[edit] Akbar

Main article: Akbar

Humayun's untimely death in 1556 left the task of conquest and imperial consolidation to his thirteen-year-old son, Jalal-ud-Din Akbar (r.1556–1605). Following a decisive military victory at the Second Battle of Panipat in 1556, the regent Bairam Khan pursued a vigorous policy of expansion on Akbar's behalf. As soon as Akbar came of age, he began to free himself from the influences of overbearing ministers, court factions, and harem intrigues, and demonstrated his own capacity for judgment and leadership. A workaholic who seldom slept more than three hours a night, he personally oversaw the implementation of his administrative policies, which were to form the backbone of the Mughal Empire for more than 200 years. He continued to conquer, annex, and consolidate a far-flung territory bounded by Kabul in the northwest, Kashmir in the north, Bengal in the east, and beyond the Narmada River in central India.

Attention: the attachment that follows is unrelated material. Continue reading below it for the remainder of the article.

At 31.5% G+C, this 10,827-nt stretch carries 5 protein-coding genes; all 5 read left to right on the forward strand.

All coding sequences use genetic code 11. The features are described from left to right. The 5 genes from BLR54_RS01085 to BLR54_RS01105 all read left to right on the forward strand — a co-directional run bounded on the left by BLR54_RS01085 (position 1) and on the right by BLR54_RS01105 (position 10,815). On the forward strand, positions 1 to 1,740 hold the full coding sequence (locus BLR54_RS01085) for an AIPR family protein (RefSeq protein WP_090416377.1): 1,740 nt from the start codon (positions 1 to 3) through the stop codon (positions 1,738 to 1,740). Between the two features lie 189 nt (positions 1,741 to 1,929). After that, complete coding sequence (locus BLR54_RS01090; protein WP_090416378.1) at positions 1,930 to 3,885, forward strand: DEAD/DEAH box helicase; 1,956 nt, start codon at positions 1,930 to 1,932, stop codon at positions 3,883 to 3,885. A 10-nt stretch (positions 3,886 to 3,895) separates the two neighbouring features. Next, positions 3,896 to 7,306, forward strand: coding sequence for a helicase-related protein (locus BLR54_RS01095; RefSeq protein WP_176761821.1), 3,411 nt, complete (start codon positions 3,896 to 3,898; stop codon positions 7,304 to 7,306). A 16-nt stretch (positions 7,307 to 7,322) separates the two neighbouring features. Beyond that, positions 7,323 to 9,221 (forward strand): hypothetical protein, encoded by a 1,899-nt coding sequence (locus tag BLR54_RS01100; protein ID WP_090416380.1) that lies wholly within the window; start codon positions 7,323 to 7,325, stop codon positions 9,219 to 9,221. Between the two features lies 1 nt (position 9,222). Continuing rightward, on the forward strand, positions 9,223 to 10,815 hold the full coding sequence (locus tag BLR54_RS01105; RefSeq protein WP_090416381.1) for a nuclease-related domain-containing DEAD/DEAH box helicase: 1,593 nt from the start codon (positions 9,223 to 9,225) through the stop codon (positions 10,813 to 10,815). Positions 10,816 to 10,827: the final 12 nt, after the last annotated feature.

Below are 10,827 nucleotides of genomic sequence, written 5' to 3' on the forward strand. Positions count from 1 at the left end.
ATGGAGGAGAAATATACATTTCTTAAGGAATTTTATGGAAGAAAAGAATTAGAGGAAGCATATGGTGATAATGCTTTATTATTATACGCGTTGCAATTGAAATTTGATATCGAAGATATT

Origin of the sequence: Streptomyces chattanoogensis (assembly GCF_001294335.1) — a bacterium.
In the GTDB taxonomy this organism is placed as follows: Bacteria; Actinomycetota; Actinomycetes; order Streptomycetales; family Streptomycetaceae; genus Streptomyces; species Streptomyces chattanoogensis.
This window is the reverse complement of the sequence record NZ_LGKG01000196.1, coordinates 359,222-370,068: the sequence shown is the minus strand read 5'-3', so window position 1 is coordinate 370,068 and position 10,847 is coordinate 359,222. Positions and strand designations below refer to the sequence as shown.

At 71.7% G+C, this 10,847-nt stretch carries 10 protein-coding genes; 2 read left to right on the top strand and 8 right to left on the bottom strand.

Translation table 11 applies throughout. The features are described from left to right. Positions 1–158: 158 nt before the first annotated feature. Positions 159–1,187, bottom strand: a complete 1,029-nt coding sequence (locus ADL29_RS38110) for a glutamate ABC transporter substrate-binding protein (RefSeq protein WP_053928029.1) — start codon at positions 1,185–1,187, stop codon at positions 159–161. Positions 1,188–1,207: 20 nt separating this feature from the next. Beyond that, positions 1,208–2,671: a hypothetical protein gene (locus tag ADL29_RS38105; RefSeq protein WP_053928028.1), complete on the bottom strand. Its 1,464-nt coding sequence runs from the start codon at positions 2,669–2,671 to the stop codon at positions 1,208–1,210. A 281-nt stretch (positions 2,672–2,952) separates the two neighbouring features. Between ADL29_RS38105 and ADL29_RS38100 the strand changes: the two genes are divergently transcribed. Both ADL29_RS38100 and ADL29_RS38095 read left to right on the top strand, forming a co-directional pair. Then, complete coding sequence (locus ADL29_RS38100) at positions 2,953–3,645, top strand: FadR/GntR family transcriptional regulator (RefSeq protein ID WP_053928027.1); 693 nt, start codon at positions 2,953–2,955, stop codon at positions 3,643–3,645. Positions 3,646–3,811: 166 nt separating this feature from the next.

The main Gate of the Agra Fort
The main Gate of the Agra Fort

Akbar built a walled capital called Fatehpur Sikri (Fatehpur means "town of victory") near Agra, starting in 1571. Palaces for each of Akbar's senior queens, a huge artificial lake, and sumptuous water-filled courtyards were built there. However, the city was soon abandoned and the capital was moved to Lahore in 1585. The reason may have been that the water supply in Fatehpur Sikri was insufficient or of poor quality; or, as some historians believe, that Akbar had to attend to the northwest areas of his empire and therefore moved his capital northwest. In 1599, Akbar shifted his capital back to Agra from where he reigned until his death.